"User research lessons from Philips, Google & the BBC" - Steve Rogers at PublicZone's user research event
On Friday I was talking at an event hosted by digital agency PublicZone, who specialise in working with not-for-profit organisations. They were launching a new booklet, "The User Research Handbook", and I've already blogged what their Head of User Experience Julie Dodd said at the event. The other speaker besides myself was another ex-BBC colleague, Steve Rogers, who is now Director of EMEA at Google.
In the course of his talk Steve gave several examples of where user research had informed and improved design. He has a background in consumer electronics, having worked for Philips. He spoke about the early days of video recorders, which whilst they were fully functional, were notoriously difficult to program to record. This came about, Steve said, because it was just naturally considered at the time that the engineers building the systems were also the best people to shape the user interface.
This changed when Philips built a new design studio, which included a user research centre right at the heart of it. A constant stream of people were observed testing the latest iterations of products, shaping the way that they were designed. The "thumbs up"/"thumbs down" interaction design for rating TV programmes on TiVo machines evolved here, as it became apparent that people usually reacted to the things they watched with a "cool" or a "meh!", rather than wanting to use a complex rating tool.
Another example Steve talked about was the redesign of the BBC homepage in the early 2000s. He explained that when he joined, as Head of Design, a relaunch was just 6 weeks away, and the page due to be launched was a mess thanks to "design by committee" and a requirement to please every department. He empowered his design team to do a salvage job on the page, but with only 6 weeks, they couldn't do much research. However, getting that iteration done bought them the time to do a very thorough piece of audience research.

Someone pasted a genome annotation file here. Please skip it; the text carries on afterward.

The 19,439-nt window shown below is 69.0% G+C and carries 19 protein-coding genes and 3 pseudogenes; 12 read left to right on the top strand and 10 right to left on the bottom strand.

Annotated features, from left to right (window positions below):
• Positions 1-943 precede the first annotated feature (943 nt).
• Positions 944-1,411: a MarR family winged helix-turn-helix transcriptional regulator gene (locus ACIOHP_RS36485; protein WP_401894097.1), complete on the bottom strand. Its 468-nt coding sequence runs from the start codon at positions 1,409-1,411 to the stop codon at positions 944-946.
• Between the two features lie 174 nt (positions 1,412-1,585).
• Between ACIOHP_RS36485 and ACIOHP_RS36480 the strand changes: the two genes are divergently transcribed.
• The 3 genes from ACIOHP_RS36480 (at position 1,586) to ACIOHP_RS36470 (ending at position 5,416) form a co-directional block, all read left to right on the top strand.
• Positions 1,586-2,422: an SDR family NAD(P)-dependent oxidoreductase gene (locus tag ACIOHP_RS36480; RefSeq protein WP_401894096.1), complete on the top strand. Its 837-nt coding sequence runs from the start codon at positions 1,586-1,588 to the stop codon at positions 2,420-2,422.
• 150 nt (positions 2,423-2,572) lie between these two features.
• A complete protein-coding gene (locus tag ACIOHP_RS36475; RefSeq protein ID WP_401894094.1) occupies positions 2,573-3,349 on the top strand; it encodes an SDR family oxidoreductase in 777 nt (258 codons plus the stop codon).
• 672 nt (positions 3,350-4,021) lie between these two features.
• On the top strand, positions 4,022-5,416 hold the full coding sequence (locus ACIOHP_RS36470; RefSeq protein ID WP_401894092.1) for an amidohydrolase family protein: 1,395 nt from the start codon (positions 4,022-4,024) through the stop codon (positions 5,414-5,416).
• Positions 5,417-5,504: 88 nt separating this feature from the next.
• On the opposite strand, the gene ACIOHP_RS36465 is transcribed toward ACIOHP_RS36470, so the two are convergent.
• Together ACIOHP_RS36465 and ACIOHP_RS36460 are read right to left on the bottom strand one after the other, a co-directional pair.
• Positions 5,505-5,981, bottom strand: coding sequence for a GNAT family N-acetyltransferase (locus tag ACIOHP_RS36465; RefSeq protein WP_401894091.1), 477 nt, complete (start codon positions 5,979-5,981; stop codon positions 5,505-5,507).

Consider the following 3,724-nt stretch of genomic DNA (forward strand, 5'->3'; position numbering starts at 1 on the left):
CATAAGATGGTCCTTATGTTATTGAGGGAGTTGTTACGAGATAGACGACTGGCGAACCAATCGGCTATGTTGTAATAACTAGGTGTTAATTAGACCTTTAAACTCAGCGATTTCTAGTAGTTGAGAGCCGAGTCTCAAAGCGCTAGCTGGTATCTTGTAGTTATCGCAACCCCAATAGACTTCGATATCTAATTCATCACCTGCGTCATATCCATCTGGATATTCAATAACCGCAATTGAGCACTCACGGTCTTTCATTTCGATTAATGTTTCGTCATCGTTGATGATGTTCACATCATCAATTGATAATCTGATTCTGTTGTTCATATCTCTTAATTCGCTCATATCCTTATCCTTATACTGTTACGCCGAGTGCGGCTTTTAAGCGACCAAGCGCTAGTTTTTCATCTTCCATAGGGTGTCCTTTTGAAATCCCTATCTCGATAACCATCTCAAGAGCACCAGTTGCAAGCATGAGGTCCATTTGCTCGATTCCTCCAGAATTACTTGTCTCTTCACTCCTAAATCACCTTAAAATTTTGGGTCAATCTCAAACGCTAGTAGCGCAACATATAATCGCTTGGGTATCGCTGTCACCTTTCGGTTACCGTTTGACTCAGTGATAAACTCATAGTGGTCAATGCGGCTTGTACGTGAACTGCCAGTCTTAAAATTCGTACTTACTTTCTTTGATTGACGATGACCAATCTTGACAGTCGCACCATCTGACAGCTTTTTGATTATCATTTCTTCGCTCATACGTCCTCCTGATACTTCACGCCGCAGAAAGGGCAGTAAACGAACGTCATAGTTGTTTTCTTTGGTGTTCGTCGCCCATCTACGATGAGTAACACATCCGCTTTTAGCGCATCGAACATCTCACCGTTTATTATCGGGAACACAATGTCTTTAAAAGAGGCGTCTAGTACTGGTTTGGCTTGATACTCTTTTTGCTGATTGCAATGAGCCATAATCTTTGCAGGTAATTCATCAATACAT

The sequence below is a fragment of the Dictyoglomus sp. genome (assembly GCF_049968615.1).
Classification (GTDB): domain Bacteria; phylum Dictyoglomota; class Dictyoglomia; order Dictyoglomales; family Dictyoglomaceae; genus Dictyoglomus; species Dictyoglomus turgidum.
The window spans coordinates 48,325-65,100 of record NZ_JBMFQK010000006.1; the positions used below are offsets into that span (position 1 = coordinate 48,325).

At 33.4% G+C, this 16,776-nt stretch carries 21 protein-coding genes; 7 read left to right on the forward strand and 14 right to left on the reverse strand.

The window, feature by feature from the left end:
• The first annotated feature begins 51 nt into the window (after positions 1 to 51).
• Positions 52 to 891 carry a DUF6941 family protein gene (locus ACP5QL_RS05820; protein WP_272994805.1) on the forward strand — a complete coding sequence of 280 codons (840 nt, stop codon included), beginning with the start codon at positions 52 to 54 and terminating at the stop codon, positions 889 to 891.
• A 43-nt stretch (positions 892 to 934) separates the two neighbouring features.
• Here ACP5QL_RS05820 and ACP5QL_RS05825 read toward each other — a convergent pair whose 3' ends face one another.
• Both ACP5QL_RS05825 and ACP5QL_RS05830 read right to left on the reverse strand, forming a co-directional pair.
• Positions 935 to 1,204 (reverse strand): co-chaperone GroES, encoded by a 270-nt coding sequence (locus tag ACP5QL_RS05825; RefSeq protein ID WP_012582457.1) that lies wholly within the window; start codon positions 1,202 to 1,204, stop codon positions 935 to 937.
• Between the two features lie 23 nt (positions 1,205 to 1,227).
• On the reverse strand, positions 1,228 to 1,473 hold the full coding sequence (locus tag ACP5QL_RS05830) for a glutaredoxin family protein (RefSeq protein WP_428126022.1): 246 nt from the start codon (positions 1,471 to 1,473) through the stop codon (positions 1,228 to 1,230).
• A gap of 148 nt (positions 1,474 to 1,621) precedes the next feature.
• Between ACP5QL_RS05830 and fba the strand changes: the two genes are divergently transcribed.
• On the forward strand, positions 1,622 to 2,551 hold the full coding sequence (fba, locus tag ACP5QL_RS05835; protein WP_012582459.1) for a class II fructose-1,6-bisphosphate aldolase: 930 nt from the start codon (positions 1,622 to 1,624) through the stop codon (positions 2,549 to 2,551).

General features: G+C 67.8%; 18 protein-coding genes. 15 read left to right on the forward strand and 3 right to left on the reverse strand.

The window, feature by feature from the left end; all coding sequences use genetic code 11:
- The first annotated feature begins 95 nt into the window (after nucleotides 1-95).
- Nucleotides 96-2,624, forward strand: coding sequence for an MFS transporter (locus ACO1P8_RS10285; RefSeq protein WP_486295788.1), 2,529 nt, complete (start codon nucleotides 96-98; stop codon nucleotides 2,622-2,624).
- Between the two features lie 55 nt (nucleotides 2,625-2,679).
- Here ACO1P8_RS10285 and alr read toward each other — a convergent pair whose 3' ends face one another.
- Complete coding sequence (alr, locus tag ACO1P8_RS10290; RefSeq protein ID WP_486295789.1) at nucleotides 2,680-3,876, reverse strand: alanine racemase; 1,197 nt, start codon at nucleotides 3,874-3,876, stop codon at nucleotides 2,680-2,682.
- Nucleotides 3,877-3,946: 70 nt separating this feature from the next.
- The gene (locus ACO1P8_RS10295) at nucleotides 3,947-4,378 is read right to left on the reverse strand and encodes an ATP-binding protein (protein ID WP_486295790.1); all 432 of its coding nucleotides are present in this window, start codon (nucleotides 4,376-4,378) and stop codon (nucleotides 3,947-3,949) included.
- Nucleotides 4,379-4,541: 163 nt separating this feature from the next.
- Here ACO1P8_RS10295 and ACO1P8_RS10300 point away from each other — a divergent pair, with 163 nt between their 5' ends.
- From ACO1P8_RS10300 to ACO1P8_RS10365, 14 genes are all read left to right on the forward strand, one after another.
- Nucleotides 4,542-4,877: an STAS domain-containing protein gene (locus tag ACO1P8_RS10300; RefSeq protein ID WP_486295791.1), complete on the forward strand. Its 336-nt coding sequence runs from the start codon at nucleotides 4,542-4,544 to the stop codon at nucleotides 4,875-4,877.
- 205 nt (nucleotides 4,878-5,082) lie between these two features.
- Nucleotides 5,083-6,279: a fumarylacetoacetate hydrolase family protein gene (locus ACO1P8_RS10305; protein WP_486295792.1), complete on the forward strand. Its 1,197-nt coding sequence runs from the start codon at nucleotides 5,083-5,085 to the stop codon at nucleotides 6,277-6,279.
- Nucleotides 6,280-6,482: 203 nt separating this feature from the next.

The strategic aim of the project was to get people to make bbc.co.uk their personal homepage. The key piece of research for the next version, therefore, looked at the pages people currently used as their start point for browsing the web. Their design and emotional impact was analysed and plotted. The team knew that if the response to their design ended up being plotted in a similar way, they had delivered a page that stood a chance of being adopted by a wide number of people as their starting point on the web.
The final product that Steve discussed on Friday was the introduction of the "priority inbox" to Gmail. Pointing out that you used to get a lot less hand-written memos than you do work email, Steve explained that Google engineers had set to work trying to solve the problem of inbox overload.
A massive design challenge was that people manage their email in different ways. Steve used a show of hands in the room to illustrate that the audience roughly split into thirds either using the "inbox zero" technique, leaving everything in their inbox, or by using labels and tags. The "priority inbox" design needed to work for everybody.
Steve explained how in order to evolve the algorithm, the system was progressively rolled out to more and more people internally at Google. This gave the engineers a large test sample to work with, of people who were using the feature in their actual workplace. That meant that at the point where the feature went public, they could be confident in the workings of the algorithm, since it had already been improved and iterated based on real usage.
Yesterday I went to a new UX event to appear on the London circuit, "Lightning UX", which delivered 8 UX presentations in 40 minutes. I've no doubt that there will be some blogging about that to follow...
If you were at the PublicZone event, you can find the links, notes and slides from my talk here.